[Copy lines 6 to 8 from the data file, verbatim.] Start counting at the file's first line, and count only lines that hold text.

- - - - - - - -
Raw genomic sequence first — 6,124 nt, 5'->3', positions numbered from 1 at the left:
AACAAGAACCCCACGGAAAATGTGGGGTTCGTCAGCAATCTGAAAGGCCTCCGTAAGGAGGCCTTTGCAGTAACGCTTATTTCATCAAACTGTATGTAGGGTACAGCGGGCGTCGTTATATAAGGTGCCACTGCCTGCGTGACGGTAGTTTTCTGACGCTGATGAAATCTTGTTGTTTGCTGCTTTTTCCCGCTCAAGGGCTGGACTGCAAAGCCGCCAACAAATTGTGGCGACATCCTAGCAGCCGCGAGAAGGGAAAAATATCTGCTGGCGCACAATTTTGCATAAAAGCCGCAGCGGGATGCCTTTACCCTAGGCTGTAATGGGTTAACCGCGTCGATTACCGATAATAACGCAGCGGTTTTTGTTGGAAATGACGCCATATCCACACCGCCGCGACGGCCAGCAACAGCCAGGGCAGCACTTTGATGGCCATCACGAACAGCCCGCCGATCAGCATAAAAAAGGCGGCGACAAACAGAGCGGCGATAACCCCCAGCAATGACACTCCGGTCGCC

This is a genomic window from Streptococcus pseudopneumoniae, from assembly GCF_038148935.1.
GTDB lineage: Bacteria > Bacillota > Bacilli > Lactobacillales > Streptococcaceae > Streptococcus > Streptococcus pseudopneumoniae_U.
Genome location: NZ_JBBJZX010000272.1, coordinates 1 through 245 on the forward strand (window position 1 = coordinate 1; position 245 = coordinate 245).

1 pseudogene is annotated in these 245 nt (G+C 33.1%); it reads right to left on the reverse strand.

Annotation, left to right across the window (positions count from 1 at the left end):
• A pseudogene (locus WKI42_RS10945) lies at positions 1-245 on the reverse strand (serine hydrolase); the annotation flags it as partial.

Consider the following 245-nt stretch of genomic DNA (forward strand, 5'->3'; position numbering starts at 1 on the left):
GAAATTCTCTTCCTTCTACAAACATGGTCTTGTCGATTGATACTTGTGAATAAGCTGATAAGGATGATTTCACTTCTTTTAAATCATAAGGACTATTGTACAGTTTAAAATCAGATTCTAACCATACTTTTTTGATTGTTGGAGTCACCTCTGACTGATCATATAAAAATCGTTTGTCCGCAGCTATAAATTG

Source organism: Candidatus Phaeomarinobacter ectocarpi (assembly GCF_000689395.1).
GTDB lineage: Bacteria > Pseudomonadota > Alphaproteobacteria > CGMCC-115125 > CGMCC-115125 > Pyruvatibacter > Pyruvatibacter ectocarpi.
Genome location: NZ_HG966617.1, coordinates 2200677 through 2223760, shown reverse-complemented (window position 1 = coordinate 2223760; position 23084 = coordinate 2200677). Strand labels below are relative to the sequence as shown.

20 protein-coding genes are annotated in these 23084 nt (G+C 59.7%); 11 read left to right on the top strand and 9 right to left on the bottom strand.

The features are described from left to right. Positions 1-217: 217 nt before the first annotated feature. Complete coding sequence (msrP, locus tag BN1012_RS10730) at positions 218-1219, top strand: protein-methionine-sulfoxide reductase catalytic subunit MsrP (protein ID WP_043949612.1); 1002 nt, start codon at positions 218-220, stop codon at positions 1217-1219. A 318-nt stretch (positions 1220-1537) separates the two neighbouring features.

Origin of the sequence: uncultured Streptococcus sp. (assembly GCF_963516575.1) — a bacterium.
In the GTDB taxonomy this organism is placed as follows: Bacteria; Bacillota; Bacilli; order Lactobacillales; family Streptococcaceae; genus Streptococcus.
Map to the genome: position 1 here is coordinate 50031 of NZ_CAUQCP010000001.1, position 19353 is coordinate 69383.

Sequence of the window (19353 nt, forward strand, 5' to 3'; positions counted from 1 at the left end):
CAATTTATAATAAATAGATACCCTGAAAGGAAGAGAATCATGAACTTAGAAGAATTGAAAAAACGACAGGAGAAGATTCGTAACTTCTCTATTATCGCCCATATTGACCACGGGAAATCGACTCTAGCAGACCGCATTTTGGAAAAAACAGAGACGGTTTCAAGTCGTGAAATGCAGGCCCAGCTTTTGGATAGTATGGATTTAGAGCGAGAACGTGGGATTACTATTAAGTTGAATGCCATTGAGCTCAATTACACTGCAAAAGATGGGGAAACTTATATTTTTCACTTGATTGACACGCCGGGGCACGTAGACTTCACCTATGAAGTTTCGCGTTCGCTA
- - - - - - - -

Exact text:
1 pseudogene is annotated in these 245 nt (G+C 33.1%); it reads right to left on the reverse strand.

Annotation, left to right across the window (positions count from 1 at the left end):
• A pseudogene (locus WKI42_RS10945) lies at positions 1-245 on the reverse strand (serine hydrolase); the annotation flags it as partial.